Presenting Your Assessment Findings Welcome along to this module. This is the second last module in our entire course of Implementing Security Assessment and Authorization Process. The next module, we'll cover security authorization. Let's have a look at how far you've come. We started off by looking at security assessment and authorization and why that's important. Then we looked at some of the assessment fundamentals. We followed that with looking at some of the typical assessment processes and procedures. We compared different types of assessment methods so you knew what approach to take if things got a little bit difficult for you. Then we discussed about assessing controls. And finally, before we got to this module, we discussed conformance testing. Now we're going to look at presenting your assessment findings. Unless you present your findings, the entire assessment process is not really going to be worthwhile. You need to present your findings and take decisions or actions as a result of your security assessment. Let's have a look at what's in store in this short module. We're going to look at the key elements of an assessment report. There are certain things that will make your report more effective if it has these contained within it. So that's where we're going to focus initially. From there, we look at assessment findings, the right to review and reply your assessment report. It's always to get buy-in from those that you're reporting upon rather than having challenges waiting for when you publish the report. And finally, submission of the final report. Let's get started.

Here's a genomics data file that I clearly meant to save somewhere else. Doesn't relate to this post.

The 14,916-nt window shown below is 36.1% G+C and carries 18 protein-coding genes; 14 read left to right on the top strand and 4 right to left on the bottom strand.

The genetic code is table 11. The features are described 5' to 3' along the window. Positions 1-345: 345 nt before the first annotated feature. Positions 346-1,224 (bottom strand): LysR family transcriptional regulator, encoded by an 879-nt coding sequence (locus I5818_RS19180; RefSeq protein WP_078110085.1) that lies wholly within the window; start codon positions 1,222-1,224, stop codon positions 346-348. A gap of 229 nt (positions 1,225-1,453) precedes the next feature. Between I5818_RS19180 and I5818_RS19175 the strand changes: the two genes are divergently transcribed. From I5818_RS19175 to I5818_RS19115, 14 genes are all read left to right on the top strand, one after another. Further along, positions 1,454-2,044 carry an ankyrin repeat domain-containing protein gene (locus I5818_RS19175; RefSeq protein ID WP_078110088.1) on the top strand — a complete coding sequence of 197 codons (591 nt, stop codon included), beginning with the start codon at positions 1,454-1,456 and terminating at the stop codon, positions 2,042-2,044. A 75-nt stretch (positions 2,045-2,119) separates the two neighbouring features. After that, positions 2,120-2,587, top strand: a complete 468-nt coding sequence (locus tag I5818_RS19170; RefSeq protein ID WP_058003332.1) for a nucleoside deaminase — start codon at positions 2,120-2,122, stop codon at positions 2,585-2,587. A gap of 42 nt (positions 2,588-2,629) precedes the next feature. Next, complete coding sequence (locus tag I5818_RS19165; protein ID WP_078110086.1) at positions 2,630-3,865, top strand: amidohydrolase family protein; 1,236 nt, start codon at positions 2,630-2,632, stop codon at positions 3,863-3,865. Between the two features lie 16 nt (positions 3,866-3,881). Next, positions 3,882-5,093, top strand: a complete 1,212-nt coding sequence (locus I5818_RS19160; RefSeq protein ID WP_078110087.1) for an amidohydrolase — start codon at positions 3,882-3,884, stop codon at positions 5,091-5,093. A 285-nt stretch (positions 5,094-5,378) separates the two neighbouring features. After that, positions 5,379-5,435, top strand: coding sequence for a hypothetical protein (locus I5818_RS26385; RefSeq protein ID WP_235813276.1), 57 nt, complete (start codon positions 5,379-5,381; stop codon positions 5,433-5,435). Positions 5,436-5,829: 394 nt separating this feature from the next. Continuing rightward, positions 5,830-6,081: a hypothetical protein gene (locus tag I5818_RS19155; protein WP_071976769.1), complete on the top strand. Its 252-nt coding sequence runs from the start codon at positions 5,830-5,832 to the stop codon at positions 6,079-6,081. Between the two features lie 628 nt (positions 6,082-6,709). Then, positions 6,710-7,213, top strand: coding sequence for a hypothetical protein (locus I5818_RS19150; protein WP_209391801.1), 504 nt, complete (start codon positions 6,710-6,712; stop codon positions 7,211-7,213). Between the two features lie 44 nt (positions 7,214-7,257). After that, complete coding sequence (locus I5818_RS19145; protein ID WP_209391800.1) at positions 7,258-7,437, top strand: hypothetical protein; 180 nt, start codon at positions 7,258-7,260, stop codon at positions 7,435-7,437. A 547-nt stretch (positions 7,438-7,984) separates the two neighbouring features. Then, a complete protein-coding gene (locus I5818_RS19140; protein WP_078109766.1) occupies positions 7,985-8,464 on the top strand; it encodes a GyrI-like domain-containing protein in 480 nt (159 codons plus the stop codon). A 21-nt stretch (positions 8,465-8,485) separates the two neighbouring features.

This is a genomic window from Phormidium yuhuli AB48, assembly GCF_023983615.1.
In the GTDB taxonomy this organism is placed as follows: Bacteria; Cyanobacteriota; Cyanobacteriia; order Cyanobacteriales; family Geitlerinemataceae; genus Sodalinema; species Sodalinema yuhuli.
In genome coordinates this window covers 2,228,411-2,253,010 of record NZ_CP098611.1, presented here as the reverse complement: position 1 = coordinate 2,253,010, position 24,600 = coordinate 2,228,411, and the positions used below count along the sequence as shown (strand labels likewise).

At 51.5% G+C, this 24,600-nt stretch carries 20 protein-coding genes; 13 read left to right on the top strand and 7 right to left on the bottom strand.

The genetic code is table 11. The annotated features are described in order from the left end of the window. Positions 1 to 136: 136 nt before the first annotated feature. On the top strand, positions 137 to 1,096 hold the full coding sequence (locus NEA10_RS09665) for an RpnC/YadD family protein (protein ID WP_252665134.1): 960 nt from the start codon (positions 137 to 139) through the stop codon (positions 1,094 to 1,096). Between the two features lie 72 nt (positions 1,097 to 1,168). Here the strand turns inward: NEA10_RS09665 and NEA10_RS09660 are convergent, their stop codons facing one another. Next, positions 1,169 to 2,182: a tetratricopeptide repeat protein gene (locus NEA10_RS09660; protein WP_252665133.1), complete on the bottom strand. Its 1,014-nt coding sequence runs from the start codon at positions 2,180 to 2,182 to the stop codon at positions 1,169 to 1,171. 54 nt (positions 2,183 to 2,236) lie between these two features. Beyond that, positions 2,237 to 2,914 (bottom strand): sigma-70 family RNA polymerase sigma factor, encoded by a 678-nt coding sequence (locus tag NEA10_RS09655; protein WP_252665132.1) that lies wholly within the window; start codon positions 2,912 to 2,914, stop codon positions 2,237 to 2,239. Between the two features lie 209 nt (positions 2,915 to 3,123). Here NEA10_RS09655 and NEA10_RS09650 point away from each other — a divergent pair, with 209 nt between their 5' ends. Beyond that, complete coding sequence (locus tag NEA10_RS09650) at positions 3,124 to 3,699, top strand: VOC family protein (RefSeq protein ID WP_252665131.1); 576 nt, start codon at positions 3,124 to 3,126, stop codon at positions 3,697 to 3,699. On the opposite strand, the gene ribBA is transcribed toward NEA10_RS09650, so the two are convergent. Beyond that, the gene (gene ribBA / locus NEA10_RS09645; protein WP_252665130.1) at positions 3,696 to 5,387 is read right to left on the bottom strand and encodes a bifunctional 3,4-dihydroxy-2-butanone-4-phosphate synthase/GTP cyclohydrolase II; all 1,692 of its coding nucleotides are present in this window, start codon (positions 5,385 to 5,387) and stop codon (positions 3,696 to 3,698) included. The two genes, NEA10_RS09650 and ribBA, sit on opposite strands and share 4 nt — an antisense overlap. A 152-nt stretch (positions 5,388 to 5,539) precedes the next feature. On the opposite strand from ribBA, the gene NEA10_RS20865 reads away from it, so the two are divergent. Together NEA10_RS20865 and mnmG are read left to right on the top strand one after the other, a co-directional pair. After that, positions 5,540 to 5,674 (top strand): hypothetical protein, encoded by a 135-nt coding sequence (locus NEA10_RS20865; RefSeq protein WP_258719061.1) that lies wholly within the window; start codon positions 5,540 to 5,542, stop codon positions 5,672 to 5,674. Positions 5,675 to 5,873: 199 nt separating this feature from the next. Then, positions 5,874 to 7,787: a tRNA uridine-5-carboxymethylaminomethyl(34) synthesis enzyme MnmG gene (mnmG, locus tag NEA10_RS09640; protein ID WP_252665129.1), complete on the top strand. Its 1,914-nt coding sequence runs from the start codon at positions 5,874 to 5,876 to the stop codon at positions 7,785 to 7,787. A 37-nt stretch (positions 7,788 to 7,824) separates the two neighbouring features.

Security Authorization Hi. I'm Richard Harpur, and welcome to Implementing Security Assessment and Authorization Processes. In this module, we're going to look at the Security Authorizations section in this course. Previous modules focused on security assessment, but here we're going to look at the process of authorizing systems from a security perspective. This is what we're going to cover in this module. Firstly, we're going to revisit what is defined as security authorization. Then we're going to look at the authorization lifecycle. And finally, the key point for any authorization process is the authorization decision. So let's get started with clarifying the definition of authorization.